difficulties.  On  Friday,  August  9,  175 1,  he  preached 
his  first  sermon  in  America  at  the  house  of  Joseph 
Ross.  His  text  was  Jonah  2:  8,  "They  that  observe 
lying  vanities  forsake  their  own  mercy."  The  travels 
of  Revs.  Cuthbertson,  Linn  and  Dobbin  are  so  extensive 
that  the  societies  will  be  taken  in  the  order  of  their 
locations  and  the  names  of  the  early  members  given 
under    each. 

Northumberland  County.  On  October  21,  175 1, 
the  Rev.  John  Cuthbertson  stopped  at  the  Indian 
wigwam  not  far  from  the  present  town  of  Milton  and 
conversed  with  several  persons  concerning  Church 
doctrines,  and  preached  at  the  house  of  Mitchell  Clyde. 
He  remained  in  the  neighborhood  and  preached  the 
next  Sabbath  and  baptized  George,  son  of  James  Gray, 
and  Jean,  daughter  of  Mitchell  Clyde.  Not  far  distant 
were  the  families  of  George  Gray,  James  Gilmore  and 
James  McPherson.  At  the  coalition  of  1782,  a  good 
many  went  into  the  Associate  Reformed  Church.  In 
1798,  they  were  again  organized,  and,  in  the  early 
part  of  the  present  century  they  were  sometimes  visited 
by  ministers  while  passing  between  Philadelphia  and 
Pittsburgh.  An  incident  is  related  to  show  the  great 
value  placed  upon  preaching  and  the  belief  in  prayer. 
There  had  been  a  long  interval  during  which  they 
had  enjoyed  no  preaching,  and.  their  letters  failing  to 
bring  a  reply,  they  agreed  to  observe  a  fast  day  and 
pray  for  the  desired  blessing.  This  they  did,  and,  at 
the    close    of   the    service,  one  of  the   devout  worshippers 


was  noticed  to  retire  to  an  obscure  place  and  there 
he  poured  out  his  soul  in  secret  prayer.  Another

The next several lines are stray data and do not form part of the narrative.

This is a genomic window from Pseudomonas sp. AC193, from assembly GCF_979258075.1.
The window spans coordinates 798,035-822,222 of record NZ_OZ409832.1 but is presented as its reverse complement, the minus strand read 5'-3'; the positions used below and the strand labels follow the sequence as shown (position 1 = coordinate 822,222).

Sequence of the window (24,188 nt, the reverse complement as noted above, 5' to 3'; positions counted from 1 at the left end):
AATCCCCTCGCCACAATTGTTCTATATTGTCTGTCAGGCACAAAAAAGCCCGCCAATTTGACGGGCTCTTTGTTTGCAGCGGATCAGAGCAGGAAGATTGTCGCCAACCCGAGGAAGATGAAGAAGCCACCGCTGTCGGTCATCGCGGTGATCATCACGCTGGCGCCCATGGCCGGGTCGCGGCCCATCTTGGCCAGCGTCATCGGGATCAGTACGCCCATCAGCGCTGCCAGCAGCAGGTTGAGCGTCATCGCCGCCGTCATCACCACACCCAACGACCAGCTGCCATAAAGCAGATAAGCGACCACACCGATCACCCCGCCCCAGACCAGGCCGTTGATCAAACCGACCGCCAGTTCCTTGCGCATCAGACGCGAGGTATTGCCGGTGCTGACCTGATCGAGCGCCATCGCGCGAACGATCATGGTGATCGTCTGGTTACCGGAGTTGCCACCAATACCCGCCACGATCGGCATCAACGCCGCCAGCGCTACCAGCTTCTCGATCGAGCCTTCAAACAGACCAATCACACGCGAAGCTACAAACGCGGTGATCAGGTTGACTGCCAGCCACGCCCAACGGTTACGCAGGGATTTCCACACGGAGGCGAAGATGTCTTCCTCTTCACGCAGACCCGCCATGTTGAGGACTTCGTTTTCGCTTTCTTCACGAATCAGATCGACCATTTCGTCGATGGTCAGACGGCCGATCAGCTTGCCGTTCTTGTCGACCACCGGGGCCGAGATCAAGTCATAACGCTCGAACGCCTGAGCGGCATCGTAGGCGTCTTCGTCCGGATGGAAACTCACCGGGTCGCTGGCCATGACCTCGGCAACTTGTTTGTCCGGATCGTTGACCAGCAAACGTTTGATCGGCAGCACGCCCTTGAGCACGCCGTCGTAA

watched  for  his  return  to  the  company,  and,  as  he 
drew  near,  his  countenance  indicated  that  his  prayer 
was  not  in  vain.  To  the  inquiry,  "What  speed.'"  the 
reply  was,  "  It  is  neither  new  moon  nor  Sabbath,  but 
it  shall  be  well."  The  same  evening  the  Rev.  John 
Black,  of  Pittsburgh,  arrived  on  horseback  and  preached 
on  the  following  Sabbath.*  The  society  was  not 
regularly  organized  into  a  congregation  at  Milton  until 
the  fall  of  1830.  Previous  and  subsequent  to  the 
organization  it  was  supplied  by  students  from  the 
Philadelphia  Seminary.  The  Rev.  William  Wilson  was 
installed  pastor  in  the  summer  of  1832,  and  the  following 
year  he  and  the  congregation  became  identified  with 
the    New    School  body,    and    the    cause    is    now     extinct. 

Middle  Octorara,  Lanxaster  County.  There  was 
a  society  of  Covenanters  in  this  vicinity  as  early  as 
1740,  and  here  the  Rev.  Alexander  Craighead  joined 
them  and  lead  them  in  the  renewing  of  the  Cove- 
nants in  1743.  The  Rev.  John  Cuthbertson  permanently 
located  here  and  lived  about  two  miles  from  the  stone 
church,  which  edifice  was  used  until  1849,  or  a  period 
of  nearly  one  hundred  years.  The  grant  of  one  hundred